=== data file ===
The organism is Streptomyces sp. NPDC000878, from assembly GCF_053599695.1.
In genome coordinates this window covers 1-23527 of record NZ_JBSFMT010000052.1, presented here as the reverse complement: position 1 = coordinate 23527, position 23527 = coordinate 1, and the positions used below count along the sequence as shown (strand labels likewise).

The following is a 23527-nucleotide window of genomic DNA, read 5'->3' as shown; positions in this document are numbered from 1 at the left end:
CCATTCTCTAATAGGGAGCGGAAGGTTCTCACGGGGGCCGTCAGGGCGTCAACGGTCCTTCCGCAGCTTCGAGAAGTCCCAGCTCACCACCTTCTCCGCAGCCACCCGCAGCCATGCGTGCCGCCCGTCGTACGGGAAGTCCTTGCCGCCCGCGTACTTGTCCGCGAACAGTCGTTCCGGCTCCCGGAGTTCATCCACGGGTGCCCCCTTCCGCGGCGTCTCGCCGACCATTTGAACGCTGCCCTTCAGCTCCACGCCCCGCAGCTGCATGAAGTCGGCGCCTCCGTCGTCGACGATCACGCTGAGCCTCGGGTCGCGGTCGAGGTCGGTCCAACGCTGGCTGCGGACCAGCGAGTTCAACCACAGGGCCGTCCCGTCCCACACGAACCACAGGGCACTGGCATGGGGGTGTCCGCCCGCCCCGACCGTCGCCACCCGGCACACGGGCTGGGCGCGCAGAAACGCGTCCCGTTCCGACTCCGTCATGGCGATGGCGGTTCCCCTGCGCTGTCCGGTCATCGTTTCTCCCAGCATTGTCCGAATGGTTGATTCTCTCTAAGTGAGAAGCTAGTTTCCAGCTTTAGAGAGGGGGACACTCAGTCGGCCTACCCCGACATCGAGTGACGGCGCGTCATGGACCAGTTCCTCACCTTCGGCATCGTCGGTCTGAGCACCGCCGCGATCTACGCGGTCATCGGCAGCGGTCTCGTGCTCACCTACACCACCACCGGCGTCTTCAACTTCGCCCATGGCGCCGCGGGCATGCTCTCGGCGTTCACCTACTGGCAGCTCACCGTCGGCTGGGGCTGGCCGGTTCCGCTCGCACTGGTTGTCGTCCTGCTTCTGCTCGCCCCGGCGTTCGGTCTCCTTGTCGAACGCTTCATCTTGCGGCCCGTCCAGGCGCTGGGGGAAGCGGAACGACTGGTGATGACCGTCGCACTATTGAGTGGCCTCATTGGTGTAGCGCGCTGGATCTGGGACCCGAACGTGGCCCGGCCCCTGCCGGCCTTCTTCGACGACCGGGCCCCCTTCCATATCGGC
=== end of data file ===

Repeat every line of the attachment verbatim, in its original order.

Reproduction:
The organism is Streptomyces sp. NPDC000878, from assembly GCF_053599695.1.
In genome coordinates this window covers 1-23527 of record NZ_JBSFMT010000052.1, presented here as the reverse complement: position 1 = coordinate 23527, position 23527 = coordinate 1, and the positions used below count along the sequence as shown (strand labels likewise).

The following is a 23527-nucleotide window of genomic DNA, read 5'->3' as shown; positions in this document are numbered from 1 at the left end:
CCATTCTCTAATAGGGAGCGGAAGGTTCTCACGGGGGCCGTCAGGGCGTCAACGGTCCTTCCGCAGCTTCGAGAAGTCCCAGCTCACCACCTTCTCCGCAGCCACCCGCAGCCATGCGTGCCGCCCGTCGTACGGGAAGTCCTTGCCGCCCGCGTACTTGTCCGCGAACAGTCGTTCCGGCTCCCGGAGTTCATCCACGGGTGCCCCCTTCCGCGGCGTCTCGCCGACCATTTGAACGCTGCCCTTCAGCTCCACGCCCCGCAGCTGCATGAAGTCGGCGCCTCCGTCGTCGACGATCACGCTGAGCCTCGGGTCGCGGTCGAGGTCGGTCCAACGCTGGCTGCGGACCAGCGAGTTCAACCACAGGGCCGTCCCGTCCCACACGAACCACAGGGCACTGGCATGGGGGTGTCCGCCCGCCCCGACCGTCGCCACCCGGCACACGGGCTGGGCGCGCAGAAACGCGTCCCGTTCCGACTCCGTCATGGCGATGGCGGTTCCCCTGCGCTGTCCGGTCATCGTTTCTCCCAGCATTGTCCGAATGGTTGATTCTCTCTAAGTGAGAAGCTAGTTTCCAGCTTTAGAGAGGGGGACACTCAGTCGGCCTACCCCGACATCGAGTGACGGCGCGTCATGGACCAGTTCCTCACCTTCGGCATCGTCGGTCTGAGCACCGCCGCGATCTACGCGGTCATCGGCAGCGGTCTCGTGCTCACCTACACCACCACCGGCGTCTTCAACTTCGCCCATGGCGCCGCGGGCATGCTCTCGGCGTTCACCTACTGGCAGCTCACCGTCGGCTGGGGCTGGCCGGTTCCGCTCGCACTGGTTGTCGTCCTGCTTCTGCTCGCCCCGGCGTTCGGTCTCCTTGTCGAACGCTTCATCTTGCGGCCCGTCCAGGCGCTGGGGGAAGCGGAACGACTGGTGATGACCGTCGCACTATTGAGTGGCCTCATTGGTGTAGCGCGCTGGATCTGGGACCCGAACGTGGCCCGGCCCCTGCCGGCCTTCTTCGACGACCGGGCCCCCTTCCATATCGGC